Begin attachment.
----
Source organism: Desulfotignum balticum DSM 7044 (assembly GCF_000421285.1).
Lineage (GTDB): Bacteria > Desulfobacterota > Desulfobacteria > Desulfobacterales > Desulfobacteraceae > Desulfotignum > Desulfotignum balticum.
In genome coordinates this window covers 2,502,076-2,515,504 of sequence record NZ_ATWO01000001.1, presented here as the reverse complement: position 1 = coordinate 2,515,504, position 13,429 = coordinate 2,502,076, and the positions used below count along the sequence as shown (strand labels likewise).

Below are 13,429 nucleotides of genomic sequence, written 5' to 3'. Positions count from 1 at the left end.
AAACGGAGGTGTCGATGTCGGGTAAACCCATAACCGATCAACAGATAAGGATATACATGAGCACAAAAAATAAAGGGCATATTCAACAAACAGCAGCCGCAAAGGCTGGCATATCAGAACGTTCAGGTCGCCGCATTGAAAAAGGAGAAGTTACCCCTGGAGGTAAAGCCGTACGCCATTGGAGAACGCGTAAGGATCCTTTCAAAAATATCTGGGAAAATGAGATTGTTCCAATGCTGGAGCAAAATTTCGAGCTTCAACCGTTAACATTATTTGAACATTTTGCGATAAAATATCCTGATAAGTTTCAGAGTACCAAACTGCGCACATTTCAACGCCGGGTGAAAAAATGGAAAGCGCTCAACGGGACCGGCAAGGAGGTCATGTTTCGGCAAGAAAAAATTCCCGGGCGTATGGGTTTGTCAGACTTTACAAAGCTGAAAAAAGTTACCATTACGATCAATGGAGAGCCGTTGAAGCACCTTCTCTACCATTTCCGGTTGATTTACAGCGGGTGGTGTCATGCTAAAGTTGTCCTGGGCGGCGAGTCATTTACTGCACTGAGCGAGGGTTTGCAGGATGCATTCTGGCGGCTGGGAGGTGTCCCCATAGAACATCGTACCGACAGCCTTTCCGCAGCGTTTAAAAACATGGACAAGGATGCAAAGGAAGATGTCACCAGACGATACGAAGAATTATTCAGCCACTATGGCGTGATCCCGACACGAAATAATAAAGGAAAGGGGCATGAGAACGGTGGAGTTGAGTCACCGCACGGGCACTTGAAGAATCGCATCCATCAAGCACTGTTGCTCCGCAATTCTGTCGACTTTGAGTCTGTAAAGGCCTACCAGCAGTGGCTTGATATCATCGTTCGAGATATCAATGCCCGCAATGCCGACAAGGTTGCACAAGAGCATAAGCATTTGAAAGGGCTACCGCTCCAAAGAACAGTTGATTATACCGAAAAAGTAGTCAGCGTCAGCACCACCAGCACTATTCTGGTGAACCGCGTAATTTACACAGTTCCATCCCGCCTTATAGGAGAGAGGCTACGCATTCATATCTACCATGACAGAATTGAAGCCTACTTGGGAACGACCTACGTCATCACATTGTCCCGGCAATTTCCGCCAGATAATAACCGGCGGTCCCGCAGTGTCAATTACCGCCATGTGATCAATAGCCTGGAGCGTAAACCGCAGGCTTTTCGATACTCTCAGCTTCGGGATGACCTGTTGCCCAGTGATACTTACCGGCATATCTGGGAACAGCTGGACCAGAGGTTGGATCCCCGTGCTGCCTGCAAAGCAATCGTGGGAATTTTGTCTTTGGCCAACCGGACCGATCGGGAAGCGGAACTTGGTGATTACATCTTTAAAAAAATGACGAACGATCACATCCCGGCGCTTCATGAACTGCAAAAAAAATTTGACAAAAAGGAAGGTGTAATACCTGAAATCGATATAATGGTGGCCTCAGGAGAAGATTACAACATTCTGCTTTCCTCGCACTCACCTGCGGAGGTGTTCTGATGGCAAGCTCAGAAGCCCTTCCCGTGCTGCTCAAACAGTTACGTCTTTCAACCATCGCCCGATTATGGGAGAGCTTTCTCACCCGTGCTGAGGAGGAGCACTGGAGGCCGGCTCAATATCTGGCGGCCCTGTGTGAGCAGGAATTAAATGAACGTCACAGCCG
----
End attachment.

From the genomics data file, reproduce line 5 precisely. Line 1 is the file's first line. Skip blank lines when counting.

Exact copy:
AAACGGAGGTGTCGATGTCGGGTAAACCCATAACCGATCAACAGATAAGGATATACATGAGCACAAAAAATAAAGGGCATATTCAACAAACAGCAGCCGCAAAGGCTGGCATATCAGAACGTTCAGGTCGCCGCATTGAAAAAGGAGAAGTTACCCCTGGAGGTAAAGCCGTACGCCATTGGAGAACGCGTAAGGATCCTTTCAAAAATATCTGGGAAAATGAGATTGTTCCAATGCTGGAGCAAAATTTCGAGCTTCAACCGTTAACATTATTTGAACATTTTGCGATAAAATATCCTGATAAGTTTCAGAGTACCAAACTGCGCACATTTCAACGCCGGGTGAAAAAATGGAAAGCGCTCAACGGGACCGGCAAGGAGGTCATGTTTCGGCAAGAAAAAATTCCCGGGCGTATGGGTTTGTCAGACTTTACAAAGCTGAAAAAAGTTACCATTACGATCAATGGAGAGCCGTTGAAGCACCTTCTCTACCATTTCCGGTTGATTTACAGCGGGTGGTGTCATGCTAAAGTTGTCCTGGGCGGCGAGTCATTTACTGCACTGAGCGAGGGTTTGCAGGATGCATTCTGGCGGCTGGGAGGTGTCCCCATAGAACATCGTACCGACAGCCTTTCCGCAGCGTTTAAAAACATGGACAAGGATGCAAAGGAAGATGTCACCAGACGATACGAAGAATTATTCAGCCACTATGGCGTGATCCCGACACGAAATAATAAAGGAAAGGGGCATGAGAACGGTGGAGTTGAGTCACCGCACGGGCACTTGAAGAATCGCATCCATCAAGCACTGTTGCTCCGCAATTCTGTCGACTTTGAGTCTGTAAAGGCCTACCAGCAGTGGCTTGATATCATCGTTCGAGATATCAATGCCCGCAATGCCGACAAGGTTGCACAAGAGCATAAGCATTTGAAAGGGCTACCGCTCCAAAGAACAGTTGATTATACCGAAAAAGTAGTCAGCGTCAGCACCACCAGCACTATTCTGGTGAACCGCGTAATTTACACAGTTCCATCCCGCCTTATAGGAGAGAGGCTACGCATTCATATCTACCATGACAGAATTGAAGCCTACTTGGGAACGACCTACGTCATCACATTGTCCCGGCAATTTCCGCCAGATAATAACCGGCGGTCCCGCAGTGTCAATTACCGCCATGTGATCAATAGCCTGGAGCGTAAACCGCAGGCTTTTCGATACTCTCAGCTTCGGGATGACCTGTTGCCCAGTGATACTTACCGGCATATCTGGGAACAGCTGGACCAGAGGTTGGATCCCCGTGCTGCCTGCAAAGCAATCGTGGGAATTTTGTCTTTGGCCAACCGGACCGATCGGGAAGCGGAACTTGGTGATTACATCTTTAAAAAAATGACGAACGATCACATCCCGGCGCTTCATGAACTGCAAAAAAAATTTGACAAAAAGGAAGGTGTAATACCTGAAATCGATATAATGGTGGCCTCAGGAGAAGATTACAACATTCTGCTTTCCTCGCACTCACCTGCGGAGGTGTTCTGATGGCAAGCTCAGAAGCCCTTCCCGTGCTGCTCAAACAGTTACGTCTTTCAACCATCGCCCGATTATGGGAGAGCTTTCTCACCCGTGCTGAGGAGGAGCACTGGAGGCCGGCTCAATATCTGGCGGCCCTGTGTGAGCAGGAATTAAATGAACGTCACAGCCG